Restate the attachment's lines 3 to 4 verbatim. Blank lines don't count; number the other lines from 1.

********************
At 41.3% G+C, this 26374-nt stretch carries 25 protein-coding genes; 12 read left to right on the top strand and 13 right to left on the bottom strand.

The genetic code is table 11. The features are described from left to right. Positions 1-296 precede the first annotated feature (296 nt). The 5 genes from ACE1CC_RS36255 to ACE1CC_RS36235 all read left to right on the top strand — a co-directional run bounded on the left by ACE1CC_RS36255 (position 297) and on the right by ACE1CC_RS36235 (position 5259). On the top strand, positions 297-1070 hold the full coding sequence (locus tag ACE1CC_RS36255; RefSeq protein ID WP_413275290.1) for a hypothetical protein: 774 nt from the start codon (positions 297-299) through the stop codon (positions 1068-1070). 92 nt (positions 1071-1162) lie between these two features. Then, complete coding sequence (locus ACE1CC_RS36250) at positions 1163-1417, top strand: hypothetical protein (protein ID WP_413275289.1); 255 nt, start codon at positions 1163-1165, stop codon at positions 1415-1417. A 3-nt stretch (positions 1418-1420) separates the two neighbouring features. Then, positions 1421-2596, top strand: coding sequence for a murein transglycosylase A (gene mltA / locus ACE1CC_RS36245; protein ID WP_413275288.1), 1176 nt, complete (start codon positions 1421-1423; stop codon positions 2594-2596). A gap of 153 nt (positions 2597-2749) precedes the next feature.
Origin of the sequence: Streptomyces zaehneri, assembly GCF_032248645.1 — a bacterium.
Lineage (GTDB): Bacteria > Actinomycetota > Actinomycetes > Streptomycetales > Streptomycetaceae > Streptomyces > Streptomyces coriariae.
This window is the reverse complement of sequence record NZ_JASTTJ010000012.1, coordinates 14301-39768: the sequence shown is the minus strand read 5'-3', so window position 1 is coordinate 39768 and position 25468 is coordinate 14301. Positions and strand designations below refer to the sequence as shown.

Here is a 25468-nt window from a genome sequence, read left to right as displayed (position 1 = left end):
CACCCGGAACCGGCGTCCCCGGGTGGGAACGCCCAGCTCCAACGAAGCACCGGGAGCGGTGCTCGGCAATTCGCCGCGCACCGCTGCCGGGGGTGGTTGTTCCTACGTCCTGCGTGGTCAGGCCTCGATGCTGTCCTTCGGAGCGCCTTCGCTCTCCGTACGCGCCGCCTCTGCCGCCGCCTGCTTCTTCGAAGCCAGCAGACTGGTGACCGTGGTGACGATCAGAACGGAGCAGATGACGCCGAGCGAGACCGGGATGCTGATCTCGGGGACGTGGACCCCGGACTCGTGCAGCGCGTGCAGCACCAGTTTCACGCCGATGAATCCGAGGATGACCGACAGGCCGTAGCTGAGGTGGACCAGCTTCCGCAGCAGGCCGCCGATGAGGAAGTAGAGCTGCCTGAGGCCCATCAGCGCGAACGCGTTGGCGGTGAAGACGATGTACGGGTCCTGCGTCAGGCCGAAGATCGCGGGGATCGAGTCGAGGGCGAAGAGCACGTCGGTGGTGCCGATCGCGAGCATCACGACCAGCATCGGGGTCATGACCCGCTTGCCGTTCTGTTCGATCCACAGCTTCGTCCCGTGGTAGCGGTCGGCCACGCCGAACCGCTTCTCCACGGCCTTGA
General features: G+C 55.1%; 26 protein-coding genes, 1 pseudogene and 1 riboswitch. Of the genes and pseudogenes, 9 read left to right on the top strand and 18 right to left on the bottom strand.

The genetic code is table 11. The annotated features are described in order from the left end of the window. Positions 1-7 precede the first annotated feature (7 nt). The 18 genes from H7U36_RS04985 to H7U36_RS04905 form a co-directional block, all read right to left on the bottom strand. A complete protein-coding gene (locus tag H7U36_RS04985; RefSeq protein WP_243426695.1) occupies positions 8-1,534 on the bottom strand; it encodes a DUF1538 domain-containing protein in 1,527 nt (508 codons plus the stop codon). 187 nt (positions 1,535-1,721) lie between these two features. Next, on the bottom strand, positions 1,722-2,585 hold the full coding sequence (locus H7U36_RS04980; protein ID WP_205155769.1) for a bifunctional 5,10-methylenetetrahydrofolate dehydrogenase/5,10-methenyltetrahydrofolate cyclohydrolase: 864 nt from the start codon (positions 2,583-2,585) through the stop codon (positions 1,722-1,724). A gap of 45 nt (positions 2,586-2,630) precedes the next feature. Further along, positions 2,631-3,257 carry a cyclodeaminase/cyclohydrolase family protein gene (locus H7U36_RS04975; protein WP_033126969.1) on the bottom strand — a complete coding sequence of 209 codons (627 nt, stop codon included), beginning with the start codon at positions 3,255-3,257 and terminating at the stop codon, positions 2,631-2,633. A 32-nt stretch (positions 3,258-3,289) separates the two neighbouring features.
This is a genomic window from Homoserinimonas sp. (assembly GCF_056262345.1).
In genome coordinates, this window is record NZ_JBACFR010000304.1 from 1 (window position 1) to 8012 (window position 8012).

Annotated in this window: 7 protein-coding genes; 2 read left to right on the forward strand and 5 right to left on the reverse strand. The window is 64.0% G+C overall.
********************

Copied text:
Origin of the sequence: Streptomyces zaehneri, assembly GCF_032248645.1 — a bacterium.
Lineage (GTDB): Bacteria > Actinomycetota > Actinomycetes > Streptomycetales > Streptomycetaceae > Streptomyces > Streptomyces coriariae.